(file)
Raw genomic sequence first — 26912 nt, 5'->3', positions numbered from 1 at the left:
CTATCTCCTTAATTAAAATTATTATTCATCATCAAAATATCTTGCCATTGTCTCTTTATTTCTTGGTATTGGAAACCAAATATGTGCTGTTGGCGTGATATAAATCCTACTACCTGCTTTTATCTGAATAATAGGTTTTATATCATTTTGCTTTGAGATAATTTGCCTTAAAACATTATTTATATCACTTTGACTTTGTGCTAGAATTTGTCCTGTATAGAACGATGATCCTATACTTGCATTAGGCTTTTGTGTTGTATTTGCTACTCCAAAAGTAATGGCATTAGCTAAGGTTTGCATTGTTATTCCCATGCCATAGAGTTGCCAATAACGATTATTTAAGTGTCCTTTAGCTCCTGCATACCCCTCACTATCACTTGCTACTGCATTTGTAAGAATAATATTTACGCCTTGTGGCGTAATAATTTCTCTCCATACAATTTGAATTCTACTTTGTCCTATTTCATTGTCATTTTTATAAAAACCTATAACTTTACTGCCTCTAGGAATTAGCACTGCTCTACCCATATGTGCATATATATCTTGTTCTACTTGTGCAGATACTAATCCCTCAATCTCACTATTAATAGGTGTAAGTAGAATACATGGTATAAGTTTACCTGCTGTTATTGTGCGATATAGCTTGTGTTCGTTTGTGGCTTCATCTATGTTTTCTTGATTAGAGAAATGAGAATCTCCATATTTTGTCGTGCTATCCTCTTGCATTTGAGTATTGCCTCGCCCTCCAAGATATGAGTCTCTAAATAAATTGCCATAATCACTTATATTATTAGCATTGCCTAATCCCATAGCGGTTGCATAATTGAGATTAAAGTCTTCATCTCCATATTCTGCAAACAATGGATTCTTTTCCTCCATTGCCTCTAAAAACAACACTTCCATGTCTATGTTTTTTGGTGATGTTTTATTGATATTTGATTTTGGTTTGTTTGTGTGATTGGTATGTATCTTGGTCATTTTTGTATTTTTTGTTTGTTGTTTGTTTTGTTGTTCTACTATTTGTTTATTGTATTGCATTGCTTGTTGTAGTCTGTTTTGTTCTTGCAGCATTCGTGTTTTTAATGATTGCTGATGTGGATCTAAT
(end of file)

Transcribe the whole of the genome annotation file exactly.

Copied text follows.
Raw genomic sequence first — 26912 nt, 5'->3', positions numbered from 1 at the left:
CTATCTCCTTAATTAAAATTATTATTCATCATCAAAATATCTTGCCATTGTCTCTTTATTTCTTGGTATTGGAAACCAAATATGTGCTGTTGGCGTGATATAAATCCTACTACCTGCTTTTATCTGAATAATAGGTTTTATATCATTTTGCTTTGAGATAATTTGCCTTAAAACATTATTTATATCACTTTGACTTTGTGCTAGAATTTGTCCTGTATAGAACGATGATCCTATACTTGCATTAGGCTTTTGTGTTGTATTTGCTACTCCAAAAGTAATGGCATTAGCTAAGGTTTGCATTGTTATTCCCATGCCATAGAGTTGCCAATAACGATTATTTAAGTGTCCTTTAGCTCCTGCATACCCCTCACTATCACTTGCTACTGCATTTGTAAGAATAATATTTACGCCTTGTGGCGTAATAATTTCTCTCCATACAATTTGAATTCTACTTTGTCCTATTTCATTGTCATTTTTATAAAAACCTATAACTTTACTGCCTCTAGGAATTAGCACTGCTCTACCCATATGTGCATATATATCTTGTTCTACTTGTGCAGATACTAATCCCTCAATCTCACTATTAATAGGTGTAAGTAGAATACATGGTATAAGTTTACCTGCTGTTATTGTGCGATATAGCTTGTGTTCGTTTGTGGCTTCATCTATGTTTTCTTGATTAGAGAAATGAGAATCTCCATATTTTGTCGTGCTATCCTCTTGCATTTGAGTATTGCCTCGCCCTCCAAGATATGAGTCTCTAAATAAATTGCCATAATCACTTATATTATTAGCATTGCCTAATCCCATAGCGGTTGCATAATTGAGATTAAAGTCTTCATCTCCATATTCTGCAAACAATGGATTCTTTTCCTCCATTGCCTCTAAAAACAACACTTCCATGTCTATGTTTTTTGGTGATGTTTTATTGATATTTGATTTTGGTTTGTTTGTGTGATTGGTATGTATCTTGGTCATTTTTGTATTTTTTGTTTGTTGTTTGTTTTGTTGTTCTACTATTTGTTTATTGTATTGCATTGCTTGTTGTAGTCTGTTTTGTTCTTGCAGCATTCGTGTTTTTAATGATTGCTGATGTGGATCTAAT